Seventy garden bloggers boarded a ferry earlier this month and were transported from bustling downtown Toronto (pictured above) to the idyllic lanes of the Toronto Islands (below), a mere 15 minutes across Lake Ontario but seemingly a world away.
This was the last tour on our first day of the Toronto Garden Bloggers Fling, and we were treated to a preview visit of the islanders’ private gardens, which would be open for a public tour the following weekend (June 6-7).
First we were herded together for our official Fling portrait, with the spectacular Toronto skyline in the distance. Then, with maps in hand, we were set loose, free to wander at will between Ward’s and Algonquin Islands, which are connected by a footbridge.
The islands are said to be the largest urban car-free community in North America. Traffic-free lanes lead to densely built cottages, where bikes are parked beside every door.
Bicycles with trailers are the transport of choice for residents and visitors alike. I saw these on the ferry as well.
Of course one could always sail over from Toronto.
Ownership of one of the 262 homes on the islands is coveted and strictly limited. Due to a government settlement over a land dispute, homeownership on the islands really amounts to a 99-year lease on the property and ownership of the structure only, not the land. Those wanting to buy in must sign up on a waiting list of 500 names and be prepared to wait approximately 35 years for a spot to open.
Happily, anyone can visit the islands and stroll or bike around to see the charming cottages. Everything, even construction and landscaping materials, must be brought in on bike or non-motorized cart, we were told, and trash goes out the same way, so islanders tend to be creative recyclers in their garden decor.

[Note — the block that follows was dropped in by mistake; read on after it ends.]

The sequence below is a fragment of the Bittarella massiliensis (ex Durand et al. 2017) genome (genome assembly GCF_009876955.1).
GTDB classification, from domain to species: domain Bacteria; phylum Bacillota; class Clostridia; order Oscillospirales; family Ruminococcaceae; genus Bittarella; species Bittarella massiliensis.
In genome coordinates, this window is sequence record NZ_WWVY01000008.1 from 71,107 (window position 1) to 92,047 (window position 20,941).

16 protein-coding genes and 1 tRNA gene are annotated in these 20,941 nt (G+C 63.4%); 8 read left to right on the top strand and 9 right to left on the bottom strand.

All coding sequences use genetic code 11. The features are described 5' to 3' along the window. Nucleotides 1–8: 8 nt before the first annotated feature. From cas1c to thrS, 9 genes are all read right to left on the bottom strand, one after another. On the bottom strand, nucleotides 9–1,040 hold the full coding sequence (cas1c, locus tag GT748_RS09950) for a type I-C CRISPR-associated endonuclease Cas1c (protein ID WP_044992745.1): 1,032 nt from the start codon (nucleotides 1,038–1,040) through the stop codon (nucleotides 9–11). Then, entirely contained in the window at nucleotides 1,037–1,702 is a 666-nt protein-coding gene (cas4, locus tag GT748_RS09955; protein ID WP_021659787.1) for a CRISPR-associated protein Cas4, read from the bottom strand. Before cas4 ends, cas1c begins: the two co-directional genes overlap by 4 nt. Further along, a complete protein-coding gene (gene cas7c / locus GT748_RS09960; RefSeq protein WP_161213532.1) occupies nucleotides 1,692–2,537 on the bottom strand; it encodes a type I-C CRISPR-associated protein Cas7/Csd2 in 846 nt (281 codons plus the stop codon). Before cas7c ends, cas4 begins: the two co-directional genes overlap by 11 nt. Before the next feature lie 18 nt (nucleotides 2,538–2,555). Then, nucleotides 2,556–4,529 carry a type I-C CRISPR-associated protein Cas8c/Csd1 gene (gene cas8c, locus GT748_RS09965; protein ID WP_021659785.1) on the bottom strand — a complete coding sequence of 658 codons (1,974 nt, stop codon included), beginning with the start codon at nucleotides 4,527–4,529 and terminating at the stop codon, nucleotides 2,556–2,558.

Gardens that were open to us were marked on our map, but many others could be enjoyed from the lanes.
As we strolled around, friendly islanders working in their gardens sometimes invited us in, even if they weren’t officially on the preview tour. This rear garden was in full spring glory (even though it was June!) with golden chain tree and alliums.
More alliums — the official flower of the Toronto Fling, by the reckoning of head planner Helen Battersby. I’d have to agree. They were everywhere.
Dark purple tulips, nearly black, harmonized nicely.
Tulip and allium combo
This house was nearly swallowed up by vines.
But its twin, nearby, was stunning, with double orange poppies echoing the color of the front door.
This one looked like a fairy tale cottage in the woods.
Small lots mean creative gardening — and a lot of container gardening.
This one pulled off a secret garden vibe.
Variegated lilac blossom
I tried to guess what this arbor was made of. It looked like metal mesh baskets wired together.
Next to the harbor, yellow sail covers on the sailboats serendipitously matched yellow iris blooming around a massive old tree stump.
Lilacs and iris beckoned me into this garden.
It was lovely.
I admired these glass dragonflies buzzing around a chartreuse-leaved hosta.
Bucking the island’s cottage-garden trend, this back garden was formally designed and centered around a circular pool.
Rhododendrons and spirea were showy that week, appearing in many Toronto gardens we visited.
But only the islanders get to enjoy this view — and we lucky visitors.
Coming up next: A tour of But-a-Dream, the garden of Jeannie Parker on Algonquin Island. For a look back at Sarah Nixon’s urban farm and floral demonstration, click here.
All material © 2006-2015 by Pam Penick for Digging. Unauthorized reproduction prohibited.